Astronomers have discovered a new “quasi” moon orbiting Earth.
2016 HO3, as the asteroid is called, is at least 40 meters across and could be larger, up to 100 meters, researchers say, but it’s too far from Earth to qualify as a true satellite or mini-moon.
"Since 2016 HO3 loops around our planet, but never ventures very far away as we both go around the sun, we refer to it as a quasi-satellite of Earth," said Paul Chodas, manager of NASA's Center for Near-Earth Object (NEO) Studies at the Jet Propulsion Laboratory in Pasadena, California.
"One other asteroid -- 2003 YN107 -- followed a similar orbital pattern for a while over 10 years ago, but it has since departed our vicinity. This new asteroid is much more locked onto us. Our calculations indicate 2016 HO3 has been a stable quasi-satellite of Earth for almost a century, and it will continue to follow this pattern as Earth's companion for centuries to come."
The asteroid, NASA says, “spends about half of the time closer to the sun than Earth and passes ahead of our planet, and about half of the time farther away, causing it to fall behind.”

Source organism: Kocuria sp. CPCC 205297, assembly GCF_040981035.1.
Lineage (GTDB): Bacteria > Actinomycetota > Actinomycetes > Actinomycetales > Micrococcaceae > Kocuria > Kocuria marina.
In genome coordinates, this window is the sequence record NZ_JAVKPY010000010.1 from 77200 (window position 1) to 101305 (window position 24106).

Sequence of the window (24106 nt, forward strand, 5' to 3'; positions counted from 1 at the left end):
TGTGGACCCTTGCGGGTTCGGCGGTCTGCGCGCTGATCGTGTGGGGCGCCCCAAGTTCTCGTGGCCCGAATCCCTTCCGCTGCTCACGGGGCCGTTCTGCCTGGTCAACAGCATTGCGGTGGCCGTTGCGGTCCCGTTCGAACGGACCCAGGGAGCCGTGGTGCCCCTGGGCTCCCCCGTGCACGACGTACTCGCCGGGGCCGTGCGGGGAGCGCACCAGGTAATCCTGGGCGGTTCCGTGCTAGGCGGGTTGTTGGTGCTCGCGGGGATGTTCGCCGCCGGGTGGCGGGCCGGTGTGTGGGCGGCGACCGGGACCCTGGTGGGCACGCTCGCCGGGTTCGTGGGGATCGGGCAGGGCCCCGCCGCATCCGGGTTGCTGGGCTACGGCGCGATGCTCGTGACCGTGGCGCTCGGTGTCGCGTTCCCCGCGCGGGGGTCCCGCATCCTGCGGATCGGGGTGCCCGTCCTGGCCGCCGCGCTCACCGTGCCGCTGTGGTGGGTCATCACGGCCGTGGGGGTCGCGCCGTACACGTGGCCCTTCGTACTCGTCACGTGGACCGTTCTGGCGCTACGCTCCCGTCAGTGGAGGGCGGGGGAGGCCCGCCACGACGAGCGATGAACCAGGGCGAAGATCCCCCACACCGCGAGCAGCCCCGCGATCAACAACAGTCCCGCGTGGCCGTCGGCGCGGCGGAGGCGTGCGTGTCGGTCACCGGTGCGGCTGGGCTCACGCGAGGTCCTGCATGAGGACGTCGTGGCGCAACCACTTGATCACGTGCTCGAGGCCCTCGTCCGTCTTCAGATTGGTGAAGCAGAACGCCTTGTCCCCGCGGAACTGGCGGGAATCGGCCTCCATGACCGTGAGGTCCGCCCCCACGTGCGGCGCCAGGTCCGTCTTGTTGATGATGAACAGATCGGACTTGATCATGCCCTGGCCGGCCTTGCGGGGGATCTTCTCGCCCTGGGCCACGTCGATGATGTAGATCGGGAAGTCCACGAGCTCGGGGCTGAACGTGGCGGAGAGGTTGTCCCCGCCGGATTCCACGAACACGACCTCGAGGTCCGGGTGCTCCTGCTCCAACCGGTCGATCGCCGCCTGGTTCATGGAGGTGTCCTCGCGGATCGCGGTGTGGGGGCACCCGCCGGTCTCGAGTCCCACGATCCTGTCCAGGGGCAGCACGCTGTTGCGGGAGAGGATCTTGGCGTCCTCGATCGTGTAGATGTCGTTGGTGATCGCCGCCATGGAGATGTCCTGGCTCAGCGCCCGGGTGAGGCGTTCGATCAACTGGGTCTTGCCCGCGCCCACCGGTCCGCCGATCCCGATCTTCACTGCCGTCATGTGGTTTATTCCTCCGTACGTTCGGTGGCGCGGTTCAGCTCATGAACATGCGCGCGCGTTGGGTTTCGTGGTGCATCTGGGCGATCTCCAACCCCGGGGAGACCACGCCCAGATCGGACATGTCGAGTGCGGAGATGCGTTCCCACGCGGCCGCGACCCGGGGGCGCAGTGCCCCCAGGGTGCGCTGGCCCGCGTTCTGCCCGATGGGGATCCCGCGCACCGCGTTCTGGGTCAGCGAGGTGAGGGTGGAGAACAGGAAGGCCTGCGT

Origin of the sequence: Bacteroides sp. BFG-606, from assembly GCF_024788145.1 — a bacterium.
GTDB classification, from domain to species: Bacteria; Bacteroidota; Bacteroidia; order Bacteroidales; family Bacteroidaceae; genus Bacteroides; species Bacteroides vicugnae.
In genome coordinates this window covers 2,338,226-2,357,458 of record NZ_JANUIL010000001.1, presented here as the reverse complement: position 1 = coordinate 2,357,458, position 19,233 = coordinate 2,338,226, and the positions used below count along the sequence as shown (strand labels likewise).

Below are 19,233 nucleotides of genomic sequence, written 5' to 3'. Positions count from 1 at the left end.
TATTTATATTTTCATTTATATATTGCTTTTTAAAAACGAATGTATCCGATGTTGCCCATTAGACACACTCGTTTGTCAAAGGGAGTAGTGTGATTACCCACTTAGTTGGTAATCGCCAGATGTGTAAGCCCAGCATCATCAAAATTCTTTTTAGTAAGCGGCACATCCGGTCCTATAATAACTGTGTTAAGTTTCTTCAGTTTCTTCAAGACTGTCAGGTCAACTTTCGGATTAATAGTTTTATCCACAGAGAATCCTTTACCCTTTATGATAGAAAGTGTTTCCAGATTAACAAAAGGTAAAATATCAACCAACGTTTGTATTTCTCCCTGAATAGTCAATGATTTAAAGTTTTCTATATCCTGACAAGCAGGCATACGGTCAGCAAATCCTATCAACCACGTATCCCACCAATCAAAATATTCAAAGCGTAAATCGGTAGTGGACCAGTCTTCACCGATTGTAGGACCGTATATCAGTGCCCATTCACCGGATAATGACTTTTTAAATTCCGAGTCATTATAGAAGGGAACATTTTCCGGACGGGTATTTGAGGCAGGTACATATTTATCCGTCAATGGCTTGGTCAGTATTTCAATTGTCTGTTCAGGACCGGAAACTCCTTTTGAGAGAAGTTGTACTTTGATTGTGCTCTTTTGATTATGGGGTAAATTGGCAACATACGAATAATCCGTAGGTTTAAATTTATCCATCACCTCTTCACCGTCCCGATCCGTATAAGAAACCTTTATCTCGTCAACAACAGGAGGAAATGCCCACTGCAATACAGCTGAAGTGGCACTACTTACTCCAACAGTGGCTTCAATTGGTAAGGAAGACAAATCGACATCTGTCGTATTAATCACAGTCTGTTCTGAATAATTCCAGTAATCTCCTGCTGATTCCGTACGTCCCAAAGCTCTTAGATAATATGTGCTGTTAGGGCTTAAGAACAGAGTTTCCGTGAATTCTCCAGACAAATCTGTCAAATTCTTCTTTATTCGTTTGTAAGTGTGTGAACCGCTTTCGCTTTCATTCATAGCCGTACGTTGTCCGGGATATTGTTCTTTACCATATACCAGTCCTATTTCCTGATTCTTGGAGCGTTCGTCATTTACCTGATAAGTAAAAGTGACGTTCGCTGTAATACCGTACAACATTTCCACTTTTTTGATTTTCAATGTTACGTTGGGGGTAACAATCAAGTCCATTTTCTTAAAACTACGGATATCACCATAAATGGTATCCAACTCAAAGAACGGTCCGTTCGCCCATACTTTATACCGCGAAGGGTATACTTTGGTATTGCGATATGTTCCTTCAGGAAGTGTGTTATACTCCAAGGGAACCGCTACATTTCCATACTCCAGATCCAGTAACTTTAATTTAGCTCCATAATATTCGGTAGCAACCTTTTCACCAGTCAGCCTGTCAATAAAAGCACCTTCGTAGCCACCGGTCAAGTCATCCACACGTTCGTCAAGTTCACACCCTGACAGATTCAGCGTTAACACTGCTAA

"The asteroid's loops around Earth drift a little ahead or behind from year to year, but when they drift too far forward or backward, Earth's gravity is just strong enough to reverse the drift and hold onto the asteroid so that it never wanders farther away than about 100 times the distance of the moon," said Chodas. "The same effect also prevents the asteroid from approaching much closer than about 38 times the distance of the moon. In effect, this small asteroid is caught in a little dance with Earth."
2016 HO3 was first observed in April by the Pan-STARRS 1 asteroid survey telescope on Haleakala, Hawaii.
Here's a video about 2016 HO3: